I think that this infamous kiss was ill-considered and it would have been better had JPII not done it. But, I don’t get worked up about it because I think he should be allowed some occasional blunders. And, (and I don’t know which was the case) it makes a difference whether this act was planned ahead, or, if it was a spontaneous gesture that JPII added on a spur of the moment. I would suspect the latter.

Jules van Schaijik • Jun 13, 2009 - 8:37 pm

“Catholic with a capital ‘T,’”  !?  Is this a typo or did you mean something deep with it?  Like, does T stand for Tradition?

Scott Johnston • Jun 13, 2009 - 8:49 pm

Oops. I meant, with a capital “C.” :) I’ll go up and edit.

Jules van Schaijik • Jun 13, 2009 - 9:04 pm

Scott, it appears that you were able to edit your post, even though the time-limit I thought I had set (30 minutes) had past.  Is there no time limit on the edit button then?

Scott Johnston • Jun 13, 2009 - 9:19 pm

Yes, it seems to be possible to edit one’s own comments at any time afterward. I just checked, and I can still click on edit and get the edit box on a comment I posted several hours ago.

Michael J. Healy • Jun 14, 2009 - 12:42 pm

Bill, Scott, and Katie,
Several points:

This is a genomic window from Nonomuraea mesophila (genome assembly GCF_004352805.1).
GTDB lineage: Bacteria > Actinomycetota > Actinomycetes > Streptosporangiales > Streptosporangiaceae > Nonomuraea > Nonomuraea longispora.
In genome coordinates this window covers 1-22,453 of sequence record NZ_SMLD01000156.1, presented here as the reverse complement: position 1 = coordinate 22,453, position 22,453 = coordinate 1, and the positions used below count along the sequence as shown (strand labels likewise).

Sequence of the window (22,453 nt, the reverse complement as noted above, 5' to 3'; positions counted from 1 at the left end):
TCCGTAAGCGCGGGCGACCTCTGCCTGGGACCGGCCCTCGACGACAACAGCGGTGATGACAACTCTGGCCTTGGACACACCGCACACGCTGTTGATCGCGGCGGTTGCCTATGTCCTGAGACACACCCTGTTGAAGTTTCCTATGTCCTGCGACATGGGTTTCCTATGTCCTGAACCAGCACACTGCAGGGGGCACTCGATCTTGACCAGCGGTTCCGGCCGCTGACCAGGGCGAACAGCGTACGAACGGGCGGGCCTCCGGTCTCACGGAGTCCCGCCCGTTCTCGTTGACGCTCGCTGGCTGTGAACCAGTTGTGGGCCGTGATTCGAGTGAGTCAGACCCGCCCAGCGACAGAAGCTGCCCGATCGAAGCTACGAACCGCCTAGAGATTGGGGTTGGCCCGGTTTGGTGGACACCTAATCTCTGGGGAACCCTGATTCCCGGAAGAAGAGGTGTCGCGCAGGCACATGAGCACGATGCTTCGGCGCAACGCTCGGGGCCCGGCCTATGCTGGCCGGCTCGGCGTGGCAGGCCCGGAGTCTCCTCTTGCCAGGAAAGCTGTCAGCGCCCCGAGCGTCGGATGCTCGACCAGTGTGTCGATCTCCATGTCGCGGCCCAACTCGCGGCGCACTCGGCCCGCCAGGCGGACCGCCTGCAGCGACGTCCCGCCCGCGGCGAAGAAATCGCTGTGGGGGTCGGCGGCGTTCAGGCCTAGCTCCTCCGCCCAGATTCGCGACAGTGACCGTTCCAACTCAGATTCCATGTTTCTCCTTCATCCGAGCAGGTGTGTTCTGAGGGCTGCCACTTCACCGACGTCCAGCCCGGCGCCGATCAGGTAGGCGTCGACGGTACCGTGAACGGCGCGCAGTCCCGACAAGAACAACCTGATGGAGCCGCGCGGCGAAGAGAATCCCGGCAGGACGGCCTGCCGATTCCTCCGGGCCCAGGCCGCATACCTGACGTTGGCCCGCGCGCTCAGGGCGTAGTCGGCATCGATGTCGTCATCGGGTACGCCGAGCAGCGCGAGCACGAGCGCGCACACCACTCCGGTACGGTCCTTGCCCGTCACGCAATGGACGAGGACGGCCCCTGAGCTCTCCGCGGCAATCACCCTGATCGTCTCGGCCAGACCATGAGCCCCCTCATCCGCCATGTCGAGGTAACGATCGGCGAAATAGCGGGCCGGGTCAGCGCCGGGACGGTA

1) The Regensburg address was top-notch and the key was the idea that the human mind can actually know some metaphysical and moral truths about reality and ultimately even about God.  Thus all is not reversible, even by an omnipotent God—remembering that St. Thomas says that nothing that implies contradiction lies under the omnipotence of God.  Now I think the key with Islam is to try to uncover or recover some sort of natural law and natural knowledge tradition.  I think there is such a thing but only as a precarious minority tradition.  One approach might be to ask Muslims exactly what they mean with their devotion to the 99 Names of Allah, which JPII described (in Crossing the Threshold of Hope) as some of the beautiful names of God in the history of the human race.  Are each of these names just an “appearance” God chooses to give to us, but which could all be reversed?  Doesn’t this drain out the very reason for the devotion to the 99 names?  Furthermore, though the anthropology is different, certain universal statements (like UN statements on human rights) have, at least officially, been accepted by some Muslim nations.  Also, thoughtful Muslims in the West and at some centers in the Muslim world have argued for recognition of basic human rights.  So all this has to be affirmed and advanced.  Moreover, despite the theoretical problems of grounding human rights in Islam, I think most of the billion Muslims on the street implicitly acknowledge respect for others and for human rights.  Without a clear rational grounding, of course, such an average person might be more easily radicalized, so more has to be done to explain the foundation for basic human rights in reality and in the Islamic tradition.  Daunting task, but necessary.